Page duties consist primarily of delivering correspondence and legislative material at the Capitol. Other duties include preparing the Senate chamber for sessions and carrying bills and amendments to the appropriate people on the Senate floor.
Summer page eligibility is limited to high school students who have completed their sophomore year and will be 16 or 17 years old on or before the date the session begins. Applicants must have a minimum grade point average of 3.0.
Pages live in Webster Hall located near the Capitol and receive a stipend to cover the cost of the residence. Breakfast and dinner are provided daily.
The summer session is split into two. Summer session I is from June 8 – June 26, 2015. Summer session II is from July 7 – August 7, 2015. The application due date for both sessions is March5. Applications and additional information can be found by going to www.enzi.senate.gov. Further questions can be directed to Dianne Kirkbride in Senator Enzi’s Cheyenne office at 307-772-2477 or Dianne_Kirkbride@enzi.senate.gov.
Yesterday I visited Chalk n’ Cheese, a delightful specialty shop inside the original Copper Kettle & Antique Fever on South 2nd Street in Downtown Laramie… and picked myself up an equally delightful bottle of raspberry balsamic vinegar AND peppermint fudge sauce. Dinner was complete.
Check out their supply of unique food items, cookware and beautiful antiques to house all of your lovely purchases! Also sign up for their newsletter, where you can learn more about the cooking classes and special events, such as their Valentine’s Day event with food, wine and dessert. Sign us up!
Inspired by Wyoming Landscape And Its Mythic Characters
During The New Deal in the ‘30s, each person in Wyoming received $626 as railroads were being developed as a gateway to the West. The first family to homestead in Jackson Hole, the 12-member Wolff family, was uncommonly musical. Stippy Wolff, a logger as well as a ragtime guitarist and a fiddler, is one of the real touchstones of Modern Settler—the third studio album by Screen Door Porch, out February 10. At the core of the band is the female/male singer-songwriter and multi-instrumentalist duo Seadar Rose and Aaron Davis, along with fretless bassist Tom Davidson and drummer Andy Peterson.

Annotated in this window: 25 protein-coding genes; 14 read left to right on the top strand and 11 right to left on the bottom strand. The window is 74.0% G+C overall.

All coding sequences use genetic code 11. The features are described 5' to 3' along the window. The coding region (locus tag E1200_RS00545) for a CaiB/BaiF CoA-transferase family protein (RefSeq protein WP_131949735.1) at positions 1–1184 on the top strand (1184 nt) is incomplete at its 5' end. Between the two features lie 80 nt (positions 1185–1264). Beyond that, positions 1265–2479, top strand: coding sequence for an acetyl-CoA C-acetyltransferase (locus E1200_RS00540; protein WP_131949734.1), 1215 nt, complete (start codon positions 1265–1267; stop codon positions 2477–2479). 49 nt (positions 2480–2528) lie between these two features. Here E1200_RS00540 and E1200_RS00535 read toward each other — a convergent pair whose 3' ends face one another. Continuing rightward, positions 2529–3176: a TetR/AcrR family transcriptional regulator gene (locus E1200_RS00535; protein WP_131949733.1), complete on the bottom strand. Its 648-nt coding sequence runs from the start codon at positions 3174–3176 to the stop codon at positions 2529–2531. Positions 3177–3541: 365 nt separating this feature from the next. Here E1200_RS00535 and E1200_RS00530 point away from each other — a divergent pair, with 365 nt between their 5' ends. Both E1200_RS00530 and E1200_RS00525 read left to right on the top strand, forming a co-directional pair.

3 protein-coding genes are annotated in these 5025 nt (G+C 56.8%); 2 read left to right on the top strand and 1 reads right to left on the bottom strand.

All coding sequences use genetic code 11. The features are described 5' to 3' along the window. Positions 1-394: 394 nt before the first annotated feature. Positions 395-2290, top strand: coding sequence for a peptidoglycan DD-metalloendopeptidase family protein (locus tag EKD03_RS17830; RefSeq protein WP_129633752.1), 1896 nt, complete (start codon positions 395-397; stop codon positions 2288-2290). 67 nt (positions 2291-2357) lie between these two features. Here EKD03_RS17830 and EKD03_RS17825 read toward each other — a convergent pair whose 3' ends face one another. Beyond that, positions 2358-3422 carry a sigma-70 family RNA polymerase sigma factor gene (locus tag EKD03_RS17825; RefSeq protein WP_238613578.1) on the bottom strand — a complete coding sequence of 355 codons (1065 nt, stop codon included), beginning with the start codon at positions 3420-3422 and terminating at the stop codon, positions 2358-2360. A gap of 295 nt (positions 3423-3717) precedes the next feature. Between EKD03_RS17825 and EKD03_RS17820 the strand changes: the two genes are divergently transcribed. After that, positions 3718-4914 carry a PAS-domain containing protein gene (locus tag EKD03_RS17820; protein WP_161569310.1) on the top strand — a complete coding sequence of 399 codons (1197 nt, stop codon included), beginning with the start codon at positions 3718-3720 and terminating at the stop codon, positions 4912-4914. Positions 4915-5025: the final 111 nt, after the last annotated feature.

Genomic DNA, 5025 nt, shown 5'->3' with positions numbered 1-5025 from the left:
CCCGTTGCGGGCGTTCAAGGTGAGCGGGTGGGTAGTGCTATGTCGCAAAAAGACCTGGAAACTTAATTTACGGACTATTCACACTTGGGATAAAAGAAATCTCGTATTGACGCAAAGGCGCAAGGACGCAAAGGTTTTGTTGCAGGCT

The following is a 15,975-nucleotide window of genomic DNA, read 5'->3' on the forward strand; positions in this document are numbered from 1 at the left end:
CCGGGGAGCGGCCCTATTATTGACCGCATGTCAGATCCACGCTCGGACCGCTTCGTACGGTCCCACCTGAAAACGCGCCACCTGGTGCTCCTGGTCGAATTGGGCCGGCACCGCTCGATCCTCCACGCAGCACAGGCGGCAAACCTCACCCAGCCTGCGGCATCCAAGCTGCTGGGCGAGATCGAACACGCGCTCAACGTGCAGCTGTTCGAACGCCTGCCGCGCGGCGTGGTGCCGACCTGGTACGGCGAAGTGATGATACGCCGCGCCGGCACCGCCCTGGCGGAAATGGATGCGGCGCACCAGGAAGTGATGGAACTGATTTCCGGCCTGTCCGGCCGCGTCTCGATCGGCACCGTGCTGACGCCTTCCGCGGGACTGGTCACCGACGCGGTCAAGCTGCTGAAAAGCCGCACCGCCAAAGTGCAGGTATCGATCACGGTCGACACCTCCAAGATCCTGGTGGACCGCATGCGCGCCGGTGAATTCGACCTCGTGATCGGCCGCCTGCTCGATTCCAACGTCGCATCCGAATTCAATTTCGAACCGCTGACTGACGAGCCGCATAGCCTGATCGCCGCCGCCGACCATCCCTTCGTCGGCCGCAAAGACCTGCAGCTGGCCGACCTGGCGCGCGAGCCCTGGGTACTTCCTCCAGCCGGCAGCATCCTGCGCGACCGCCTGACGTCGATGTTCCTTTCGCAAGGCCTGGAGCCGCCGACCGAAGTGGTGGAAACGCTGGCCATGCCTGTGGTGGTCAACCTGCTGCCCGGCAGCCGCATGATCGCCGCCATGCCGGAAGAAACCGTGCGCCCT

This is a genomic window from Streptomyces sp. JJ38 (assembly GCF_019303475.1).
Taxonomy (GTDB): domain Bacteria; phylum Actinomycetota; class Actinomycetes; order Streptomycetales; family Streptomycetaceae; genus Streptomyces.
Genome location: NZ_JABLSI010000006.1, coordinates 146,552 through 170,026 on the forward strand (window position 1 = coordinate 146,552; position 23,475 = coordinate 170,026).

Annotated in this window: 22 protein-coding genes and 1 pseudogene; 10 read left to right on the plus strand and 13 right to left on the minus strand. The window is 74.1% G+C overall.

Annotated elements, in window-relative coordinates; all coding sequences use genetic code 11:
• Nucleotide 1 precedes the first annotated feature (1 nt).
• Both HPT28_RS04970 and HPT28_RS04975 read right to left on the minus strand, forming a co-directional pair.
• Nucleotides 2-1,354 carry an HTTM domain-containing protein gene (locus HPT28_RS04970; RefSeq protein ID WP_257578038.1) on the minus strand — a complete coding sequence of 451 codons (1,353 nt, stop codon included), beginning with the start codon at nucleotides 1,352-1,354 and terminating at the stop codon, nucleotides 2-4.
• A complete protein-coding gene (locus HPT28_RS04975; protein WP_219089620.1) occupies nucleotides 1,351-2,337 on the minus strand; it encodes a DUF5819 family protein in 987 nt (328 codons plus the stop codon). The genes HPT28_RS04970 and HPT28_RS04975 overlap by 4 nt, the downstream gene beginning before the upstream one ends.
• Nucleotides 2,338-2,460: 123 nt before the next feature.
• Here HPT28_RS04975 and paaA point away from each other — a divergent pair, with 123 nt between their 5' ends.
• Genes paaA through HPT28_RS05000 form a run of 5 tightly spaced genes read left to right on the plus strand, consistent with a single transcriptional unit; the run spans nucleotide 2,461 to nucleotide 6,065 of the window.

Aaron came across old cassette tapes of a charismatic Stippy telling stories and pickin’ tunes – he was quite the character and a true modern settler. Screen Door Porch wrote “1937” about Stippy and the hardships of the era. Musically, it’s one of the most improvisational of the album, and highlights Aaron’s signature slide. “Mixing engineer Britton Beisenherz ran the original guitar track through an analog tape machine, and it spit out this unpredictable tone that wobbles and struts,” shares Aaron.
“As touring musicians, you have a personality that is adventurous and nomadic. There are extra challenges in planting roots in a locale like Jackson Hole that is less-populated and rural, but that’s also the beauty of the original Western settlers…who were given land to make a go of it in places like Jackson Hole,” says Seadar. “Wyoming is also the least-populated state so there’s still a sense of wide open space. Ultimately, Modern Settler is about being content and spiritually connected with where we live, being songwriter/musicians here, and how the spirit of place dictates our lifestyle, our music, and our live shows.”
This is Screen Door Porch’s first recording as the current 4-piece unit, a sibling-like chemistry harvested from over three years of touring across the country together. A welcomed 5th dimension quickly developed with world-class instrumentalist/engineer/co-producer Ben Winship who contributed mandola and bouzouki to two songs, and was skillful in arranging vocal harmonies.
Modern Settler also contains a lot of other ‘firsts’ for the band: revealing 3-part harmony, horns, unusual percussion textures (chains and brooms among others), and SDP treatment of two cover songs. “Poor Elijah/Tribute to Johnson” by Delaney & Bonnie/Leon Russell and “Street People” by Bobby Charles were obvious choices—songs by artists that had been recent discoveries and major influences on Seadar and Aaron in between album cycles. On “Street People,” you can here the energetic brass of The Henhouse Horns (trumpet, sax, trombone).
The first song that Seadar wrote for the album was “The Canyon,” which helped shape the album themes and lyrics that followed. “The band had stopped at the top of Dead Indian Pass near the border of Wyoming/Montana and we were overlooking this bottomless slot canyon…the simple beauty and energy of that place. The lyrical analogy that settled was a parallel between ‘the canyon’ and myself. The idea of letting go of my own imperfections and gaining strength through this powerful landscape came through in some of my favorite lines: ‘The orange collides just before the depths of the canyon/In her arms you swear your echoes are just a beat.’”